The Nigerian Presidency spokesman said Tuesday that one of the high school girls had “said no”: “I am good where I am, I am married”.
One of the 200 Nigerian high school girls from Chibok abducted by Boko Haram refused to be released in an exchange of prisoners with the Nigerian jihadist group, declaring that she was “well” and “married”, spokesman Presidency, Garba Shehu.
The latter had announced several weeks ago that talks with the jihadist group were underway on the release of 83 girls. Finally, only 82 were released. The Presidency spokesman said on Tuesday that one of the high school girls had said “no”: “I am good where I am, I am married”.
Prior to the release – 21 of them were exchanged in October 2016, 3 were found by the army and 57 escaped – 113 girls are still retained by the jihadist group. These teenage girls are among the 276 girls abducted in their high school in Chibok (northeast) by the jihadist group in 2014, arousing a wave of international outrage. Boko Haram, which uses mass kidnappings as a form of recruitment, has kidnapped tens of thousands of people, which the Nigerian army releases as they incursion into territories. The government and the army verify their identity before handing them over to their families. The suspicion is generally very strong in the communities to know their degree of sympathy and affiliation to the jihadist group. Anyone who has lived in villages held by Boko Haram, or kidnapped by the group, must carry out “screenings” by the army for random periods and sometimes for several months. Mr. Shehu assured that if the high school girls still had not joined their family, it is because the authorities wanted to be certain of their identity. “These young girls do not all come from the town of Chibok, but also from the surrounding villages,” the spokesman for the Nigerian presidency said. “The names have been published, but because of some similarity of names, we prefer to ensure their identity by showing the photos to the families,” Shehu added. “We do not want to create confusion.” Amnesty International on Sunday urged the Nigerian authorities to provide adequate psychological support to the liberated students and not to extend the traditional military investigation to assess their allegiance to the jihadist group. In early April, UNICEF also denounced the detention of hundreds of children by the army, which interrogates them about Boko Haram and their alleged membership in the jihadist organization.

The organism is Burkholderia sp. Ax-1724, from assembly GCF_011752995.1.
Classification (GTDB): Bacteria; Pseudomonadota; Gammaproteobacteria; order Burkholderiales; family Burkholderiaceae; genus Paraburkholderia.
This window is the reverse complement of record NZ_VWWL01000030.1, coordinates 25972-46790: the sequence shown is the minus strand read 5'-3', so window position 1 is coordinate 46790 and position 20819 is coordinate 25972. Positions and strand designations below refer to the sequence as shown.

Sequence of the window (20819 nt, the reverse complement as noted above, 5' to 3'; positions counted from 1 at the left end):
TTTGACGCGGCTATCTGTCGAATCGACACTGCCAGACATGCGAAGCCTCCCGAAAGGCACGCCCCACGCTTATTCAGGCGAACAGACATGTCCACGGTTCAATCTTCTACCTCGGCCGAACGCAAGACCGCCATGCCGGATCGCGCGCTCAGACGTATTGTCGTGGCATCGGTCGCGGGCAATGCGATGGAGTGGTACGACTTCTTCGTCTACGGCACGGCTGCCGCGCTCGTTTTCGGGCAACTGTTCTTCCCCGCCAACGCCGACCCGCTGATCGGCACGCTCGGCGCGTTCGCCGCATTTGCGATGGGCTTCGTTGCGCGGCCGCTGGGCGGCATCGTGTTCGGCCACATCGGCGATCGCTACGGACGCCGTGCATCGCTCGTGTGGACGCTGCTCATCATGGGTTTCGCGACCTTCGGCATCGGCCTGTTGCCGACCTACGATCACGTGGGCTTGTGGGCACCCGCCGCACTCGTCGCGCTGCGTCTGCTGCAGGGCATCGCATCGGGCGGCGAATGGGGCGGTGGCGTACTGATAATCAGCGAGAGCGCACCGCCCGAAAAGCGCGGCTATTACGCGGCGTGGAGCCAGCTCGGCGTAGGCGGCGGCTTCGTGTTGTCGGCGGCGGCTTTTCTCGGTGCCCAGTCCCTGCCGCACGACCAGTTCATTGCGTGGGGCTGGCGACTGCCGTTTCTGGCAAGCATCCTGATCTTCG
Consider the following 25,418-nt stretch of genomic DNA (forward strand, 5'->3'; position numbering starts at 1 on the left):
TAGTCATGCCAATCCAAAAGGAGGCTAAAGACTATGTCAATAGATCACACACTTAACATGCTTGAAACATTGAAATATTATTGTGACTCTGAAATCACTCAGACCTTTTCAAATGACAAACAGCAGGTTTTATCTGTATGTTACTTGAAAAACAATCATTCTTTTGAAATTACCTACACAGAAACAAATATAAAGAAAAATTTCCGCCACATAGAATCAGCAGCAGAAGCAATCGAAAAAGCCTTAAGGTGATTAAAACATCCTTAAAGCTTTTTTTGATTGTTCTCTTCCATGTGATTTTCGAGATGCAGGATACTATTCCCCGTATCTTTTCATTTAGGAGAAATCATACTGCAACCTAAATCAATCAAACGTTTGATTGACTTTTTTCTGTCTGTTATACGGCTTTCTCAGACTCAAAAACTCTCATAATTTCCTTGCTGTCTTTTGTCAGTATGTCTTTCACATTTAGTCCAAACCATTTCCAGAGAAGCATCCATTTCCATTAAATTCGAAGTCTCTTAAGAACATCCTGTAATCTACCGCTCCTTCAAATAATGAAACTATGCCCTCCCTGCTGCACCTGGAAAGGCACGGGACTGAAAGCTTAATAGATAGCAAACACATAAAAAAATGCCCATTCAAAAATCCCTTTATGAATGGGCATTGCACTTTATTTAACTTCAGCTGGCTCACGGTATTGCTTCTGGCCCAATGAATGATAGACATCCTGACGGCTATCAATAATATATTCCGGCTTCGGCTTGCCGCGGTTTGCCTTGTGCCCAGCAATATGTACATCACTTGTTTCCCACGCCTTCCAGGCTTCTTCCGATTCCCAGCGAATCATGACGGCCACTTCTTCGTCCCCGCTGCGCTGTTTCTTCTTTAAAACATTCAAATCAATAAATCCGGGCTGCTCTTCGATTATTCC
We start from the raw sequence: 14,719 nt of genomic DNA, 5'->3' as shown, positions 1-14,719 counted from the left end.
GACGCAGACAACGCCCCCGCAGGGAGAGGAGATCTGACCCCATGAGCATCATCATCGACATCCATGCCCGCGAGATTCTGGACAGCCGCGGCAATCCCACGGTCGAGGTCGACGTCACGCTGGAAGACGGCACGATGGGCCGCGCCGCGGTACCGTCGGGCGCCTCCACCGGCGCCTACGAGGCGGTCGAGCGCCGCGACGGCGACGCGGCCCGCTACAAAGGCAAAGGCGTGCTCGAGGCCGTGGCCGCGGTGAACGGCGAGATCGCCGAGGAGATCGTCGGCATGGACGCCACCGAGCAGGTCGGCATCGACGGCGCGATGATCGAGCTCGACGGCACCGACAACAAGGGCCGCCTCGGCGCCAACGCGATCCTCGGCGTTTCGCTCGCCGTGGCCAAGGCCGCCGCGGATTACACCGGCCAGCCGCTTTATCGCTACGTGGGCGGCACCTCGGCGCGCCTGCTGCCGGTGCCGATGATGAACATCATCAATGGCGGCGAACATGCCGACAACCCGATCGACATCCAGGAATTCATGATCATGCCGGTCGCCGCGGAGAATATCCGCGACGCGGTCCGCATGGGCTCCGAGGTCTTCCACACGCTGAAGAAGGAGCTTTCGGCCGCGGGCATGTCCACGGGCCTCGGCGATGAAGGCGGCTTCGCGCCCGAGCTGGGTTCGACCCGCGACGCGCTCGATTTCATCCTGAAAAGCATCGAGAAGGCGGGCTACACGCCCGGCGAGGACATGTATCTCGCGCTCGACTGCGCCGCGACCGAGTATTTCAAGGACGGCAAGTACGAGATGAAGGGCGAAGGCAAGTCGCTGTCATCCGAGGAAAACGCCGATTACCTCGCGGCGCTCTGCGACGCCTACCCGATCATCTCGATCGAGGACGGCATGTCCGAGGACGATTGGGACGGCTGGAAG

Source : AFP